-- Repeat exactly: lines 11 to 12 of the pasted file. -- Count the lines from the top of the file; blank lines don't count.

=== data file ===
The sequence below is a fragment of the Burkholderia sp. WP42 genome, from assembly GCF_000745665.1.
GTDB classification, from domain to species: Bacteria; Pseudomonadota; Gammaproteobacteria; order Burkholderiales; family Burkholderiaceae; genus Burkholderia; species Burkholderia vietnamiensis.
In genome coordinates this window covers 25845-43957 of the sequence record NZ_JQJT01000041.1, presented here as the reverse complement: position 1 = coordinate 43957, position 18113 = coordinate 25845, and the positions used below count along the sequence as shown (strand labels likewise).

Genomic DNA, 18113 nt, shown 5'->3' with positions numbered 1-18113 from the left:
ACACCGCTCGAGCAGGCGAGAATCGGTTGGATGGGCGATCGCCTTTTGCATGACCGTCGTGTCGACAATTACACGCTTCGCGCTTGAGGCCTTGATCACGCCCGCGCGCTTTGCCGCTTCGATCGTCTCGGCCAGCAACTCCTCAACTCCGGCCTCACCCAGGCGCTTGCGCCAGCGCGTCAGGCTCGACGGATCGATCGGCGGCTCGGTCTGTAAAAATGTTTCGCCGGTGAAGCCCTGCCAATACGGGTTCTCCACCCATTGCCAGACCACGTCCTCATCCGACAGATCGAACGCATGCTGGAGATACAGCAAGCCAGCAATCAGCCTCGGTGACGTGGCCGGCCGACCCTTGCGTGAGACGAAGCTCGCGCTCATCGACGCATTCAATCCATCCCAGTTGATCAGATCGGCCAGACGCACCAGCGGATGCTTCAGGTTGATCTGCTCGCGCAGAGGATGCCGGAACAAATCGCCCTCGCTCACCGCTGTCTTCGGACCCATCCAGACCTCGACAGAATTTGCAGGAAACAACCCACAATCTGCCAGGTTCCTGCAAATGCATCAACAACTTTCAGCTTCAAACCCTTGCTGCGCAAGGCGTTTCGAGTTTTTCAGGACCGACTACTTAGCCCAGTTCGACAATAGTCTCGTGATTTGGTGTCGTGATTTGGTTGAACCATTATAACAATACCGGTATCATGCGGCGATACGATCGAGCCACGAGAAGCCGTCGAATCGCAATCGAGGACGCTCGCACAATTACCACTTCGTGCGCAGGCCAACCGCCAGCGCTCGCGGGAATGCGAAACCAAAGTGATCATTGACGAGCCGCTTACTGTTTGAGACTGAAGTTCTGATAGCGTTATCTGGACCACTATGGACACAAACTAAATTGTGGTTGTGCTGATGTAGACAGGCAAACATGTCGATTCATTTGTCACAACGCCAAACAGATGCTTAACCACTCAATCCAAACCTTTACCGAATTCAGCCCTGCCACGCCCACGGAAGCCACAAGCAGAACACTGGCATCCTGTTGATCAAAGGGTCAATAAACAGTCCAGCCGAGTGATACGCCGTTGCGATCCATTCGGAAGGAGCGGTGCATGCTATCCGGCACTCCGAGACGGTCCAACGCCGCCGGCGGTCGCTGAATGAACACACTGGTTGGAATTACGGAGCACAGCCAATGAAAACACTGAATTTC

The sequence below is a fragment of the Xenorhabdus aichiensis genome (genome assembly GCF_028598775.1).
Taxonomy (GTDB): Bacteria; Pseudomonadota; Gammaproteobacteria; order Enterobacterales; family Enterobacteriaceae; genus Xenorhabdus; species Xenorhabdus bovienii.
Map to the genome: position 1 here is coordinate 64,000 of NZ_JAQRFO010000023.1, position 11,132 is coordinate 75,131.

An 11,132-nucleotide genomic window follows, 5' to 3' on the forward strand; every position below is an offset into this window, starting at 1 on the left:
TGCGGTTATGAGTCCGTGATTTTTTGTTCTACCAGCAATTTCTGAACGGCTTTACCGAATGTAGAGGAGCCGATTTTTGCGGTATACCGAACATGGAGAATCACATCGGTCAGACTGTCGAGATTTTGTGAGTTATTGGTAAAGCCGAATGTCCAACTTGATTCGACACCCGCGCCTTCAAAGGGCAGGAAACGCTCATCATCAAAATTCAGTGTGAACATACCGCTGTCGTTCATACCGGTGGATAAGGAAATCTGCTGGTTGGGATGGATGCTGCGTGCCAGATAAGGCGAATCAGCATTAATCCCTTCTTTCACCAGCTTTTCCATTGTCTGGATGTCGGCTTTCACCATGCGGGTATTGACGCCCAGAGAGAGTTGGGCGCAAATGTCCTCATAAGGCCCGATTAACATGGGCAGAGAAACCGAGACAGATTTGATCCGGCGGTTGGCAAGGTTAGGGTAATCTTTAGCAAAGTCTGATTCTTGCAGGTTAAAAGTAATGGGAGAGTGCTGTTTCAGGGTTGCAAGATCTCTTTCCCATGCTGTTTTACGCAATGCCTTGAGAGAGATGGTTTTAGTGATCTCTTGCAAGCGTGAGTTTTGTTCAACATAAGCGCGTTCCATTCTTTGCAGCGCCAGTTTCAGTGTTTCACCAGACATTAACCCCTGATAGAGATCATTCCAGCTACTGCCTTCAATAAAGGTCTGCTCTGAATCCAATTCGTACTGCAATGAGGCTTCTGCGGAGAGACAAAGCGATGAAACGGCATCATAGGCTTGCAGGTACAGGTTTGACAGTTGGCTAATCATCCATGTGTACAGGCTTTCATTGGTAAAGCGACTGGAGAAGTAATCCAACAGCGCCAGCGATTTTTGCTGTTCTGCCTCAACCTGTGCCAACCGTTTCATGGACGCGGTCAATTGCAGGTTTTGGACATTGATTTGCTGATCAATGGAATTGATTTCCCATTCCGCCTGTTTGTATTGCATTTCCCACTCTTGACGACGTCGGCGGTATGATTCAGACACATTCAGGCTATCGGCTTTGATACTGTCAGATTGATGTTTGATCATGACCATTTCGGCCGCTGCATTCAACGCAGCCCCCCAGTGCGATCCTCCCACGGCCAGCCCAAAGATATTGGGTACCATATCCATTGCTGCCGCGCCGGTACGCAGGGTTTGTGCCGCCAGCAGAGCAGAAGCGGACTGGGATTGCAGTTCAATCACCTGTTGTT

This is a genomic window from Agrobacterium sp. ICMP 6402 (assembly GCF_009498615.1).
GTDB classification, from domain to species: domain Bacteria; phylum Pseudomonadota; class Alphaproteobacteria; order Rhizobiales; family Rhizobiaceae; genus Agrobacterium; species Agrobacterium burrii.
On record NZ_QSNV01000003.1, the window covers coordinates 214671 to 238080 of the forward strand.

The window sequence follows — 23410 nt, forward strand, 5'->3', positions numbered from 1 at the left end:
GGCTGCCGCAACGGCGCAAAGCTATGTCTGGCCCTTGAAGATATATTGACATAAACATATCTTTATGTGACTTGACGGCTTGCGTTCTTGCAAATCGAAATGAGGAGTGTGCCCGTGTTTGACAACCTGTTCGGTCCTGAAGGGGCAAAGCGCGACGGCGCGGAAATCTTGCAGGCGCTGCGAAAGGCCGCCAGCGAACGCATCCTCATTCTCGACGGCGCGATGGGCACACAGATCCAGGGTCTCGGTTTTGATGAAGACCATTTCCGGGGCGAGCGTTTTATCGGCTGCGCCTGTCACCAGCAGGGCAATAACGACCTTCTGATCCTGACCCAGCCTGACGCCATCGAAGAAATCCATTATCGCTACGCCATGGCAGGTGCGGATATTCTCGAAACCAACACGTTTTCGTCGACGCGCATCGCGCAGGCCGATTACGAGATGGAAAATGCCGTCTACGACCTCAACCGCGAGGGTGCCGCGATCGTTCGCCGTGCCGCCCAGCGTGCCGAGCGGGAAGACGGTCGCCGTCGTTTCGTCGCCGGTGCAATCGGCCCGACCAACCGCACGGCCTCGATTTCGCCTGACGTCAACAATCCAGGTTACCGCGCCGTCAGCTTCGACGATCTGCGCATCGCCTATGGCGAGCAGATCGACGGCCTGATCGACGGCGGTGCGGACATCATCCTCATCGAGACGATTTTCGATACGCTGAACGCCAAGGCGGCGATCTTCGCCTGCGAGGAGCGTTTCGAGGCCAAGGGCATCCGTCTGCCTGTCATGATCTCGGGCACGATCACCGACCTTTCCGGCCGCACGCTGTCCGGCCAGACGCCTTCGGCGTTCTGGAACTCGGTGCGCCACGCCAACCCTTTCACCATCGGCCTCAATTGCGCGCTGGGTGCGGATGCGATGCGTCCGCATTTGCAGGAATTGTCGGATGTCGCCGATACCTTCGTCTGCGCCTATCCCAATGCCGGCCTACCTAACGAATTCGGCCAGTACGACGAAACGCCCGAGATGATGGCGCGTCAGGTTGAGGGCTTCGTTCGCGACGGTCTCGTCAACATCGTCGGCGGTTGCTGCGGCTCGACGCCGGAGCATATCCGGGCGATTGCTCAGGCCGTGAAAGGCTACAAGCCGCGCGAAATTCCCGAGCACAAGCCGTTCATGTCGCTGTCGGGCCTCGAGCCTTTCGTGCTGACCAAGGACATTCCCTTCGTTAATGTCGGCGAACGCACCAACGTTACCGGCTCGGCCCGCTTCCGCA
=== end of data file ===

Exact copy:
This is a genomic window from Agrobacterium sp. ICMP 6402 (assembly GCF_009498615.1).
GTDB classification, from domain to species: domain Bacteria; phylum Pseudomonadota; class Alphaproteobacteria; order Rhizobiales; family Rhizobiaceae; genus Agrobacterium; species Agrobacterium burrii.